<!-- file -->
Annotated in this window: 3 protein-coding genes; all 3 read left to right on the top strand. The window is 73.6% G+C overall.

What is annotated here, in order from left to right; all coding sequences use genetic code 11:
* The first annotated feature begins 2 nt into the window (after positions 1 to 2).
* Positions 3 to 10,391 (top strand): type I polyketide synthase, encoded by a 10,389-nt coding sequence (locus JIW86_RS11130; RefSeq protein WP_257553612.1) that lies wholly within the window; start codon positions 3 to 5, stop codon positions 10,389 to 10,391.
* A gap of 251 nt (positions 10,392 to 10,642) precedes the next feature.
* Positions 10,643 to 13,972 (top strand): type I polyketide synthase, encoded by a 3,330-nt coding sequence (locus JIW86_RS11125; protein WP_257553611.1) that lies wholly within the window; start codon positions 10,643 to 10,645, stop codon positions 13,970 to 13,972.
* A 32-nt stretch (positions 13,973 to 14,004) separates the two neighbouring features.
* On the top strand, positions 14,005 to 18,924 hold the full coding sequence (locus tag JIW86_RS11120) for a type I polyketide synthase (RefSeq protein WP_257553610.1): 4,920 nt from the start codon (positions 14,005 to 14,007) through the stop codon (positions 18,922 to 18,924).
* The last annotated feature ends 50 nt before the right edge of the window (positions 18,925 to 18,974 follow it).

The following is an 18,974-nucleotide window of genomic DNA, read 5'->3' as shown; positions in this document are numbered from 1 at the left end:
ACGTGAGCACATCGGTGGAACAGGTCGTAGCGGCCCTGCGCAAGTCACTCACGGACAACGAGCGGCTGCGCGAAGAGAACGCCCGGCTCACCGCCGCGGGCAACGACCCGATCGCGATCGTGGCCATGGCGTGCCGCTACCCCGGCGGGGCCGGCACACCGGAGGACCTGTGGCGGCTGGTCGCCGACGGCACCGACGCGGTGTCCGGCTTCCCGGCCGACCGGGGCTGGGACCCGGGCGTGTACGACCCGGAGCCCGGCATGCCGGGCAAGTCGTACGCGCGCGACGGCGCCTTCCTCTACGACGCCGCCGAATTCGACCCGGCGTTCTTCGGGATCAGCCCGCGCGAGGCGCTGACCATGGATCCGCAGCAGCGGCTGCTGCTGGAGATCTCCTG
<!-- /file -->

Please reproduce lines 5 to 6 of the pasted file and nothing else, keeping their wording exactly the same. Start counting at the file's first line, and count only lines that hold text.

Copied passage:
* A gap of 251 nt (positions 10,392 to 10,642) precedes the next feature.
* Positions 10,643 to 13,972 (top strand): type I polyketide synthase, encoded by a 3,330-nt coding sequence (locus JIW86_RS11125; protein WP_257553611.1) that lies wholly within the window; start codon positions 10,643 to 10,645, stop codon positions 13,970 to 13,972.